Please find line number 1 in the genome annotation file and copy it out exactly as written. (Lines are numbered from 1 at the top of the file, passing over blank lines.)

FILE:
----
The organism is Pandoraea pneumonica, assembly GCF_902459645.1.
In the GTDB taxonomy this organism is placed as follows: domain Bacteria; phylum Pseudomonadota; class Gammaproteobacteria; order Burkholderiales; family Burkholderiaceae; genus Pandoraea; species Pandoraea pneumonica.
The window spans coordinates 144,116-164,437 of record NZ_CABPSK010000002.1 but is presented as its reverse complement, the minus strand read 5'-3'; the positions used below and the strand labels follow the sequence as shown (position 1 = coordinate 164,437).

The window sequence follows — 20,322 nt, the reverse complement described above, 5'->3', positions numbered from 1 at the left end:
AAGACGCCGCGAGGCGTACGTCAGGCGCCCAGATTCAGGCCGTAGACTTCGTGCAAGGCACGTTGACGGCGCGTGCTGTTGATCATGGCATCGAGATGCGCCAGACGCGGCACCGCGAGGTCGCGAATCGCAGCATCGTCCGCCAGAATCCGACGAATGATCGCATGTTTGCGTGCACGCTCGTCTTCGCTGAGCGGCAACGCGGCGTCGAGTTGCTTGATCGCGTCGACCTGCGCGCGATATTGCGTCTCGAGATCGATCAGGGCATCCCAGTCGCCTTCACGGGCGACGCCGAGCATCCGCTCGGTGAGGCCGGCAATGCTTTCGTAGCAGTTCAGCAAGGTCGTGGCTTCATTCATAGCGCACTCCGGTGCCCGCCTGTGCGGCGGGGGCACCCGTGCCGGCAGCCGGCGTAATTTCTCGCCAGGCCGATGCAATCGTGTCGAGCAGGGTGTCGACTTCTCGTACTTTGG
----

The organism is Pandoraea pneumonica, assembly GCF_902459645.1.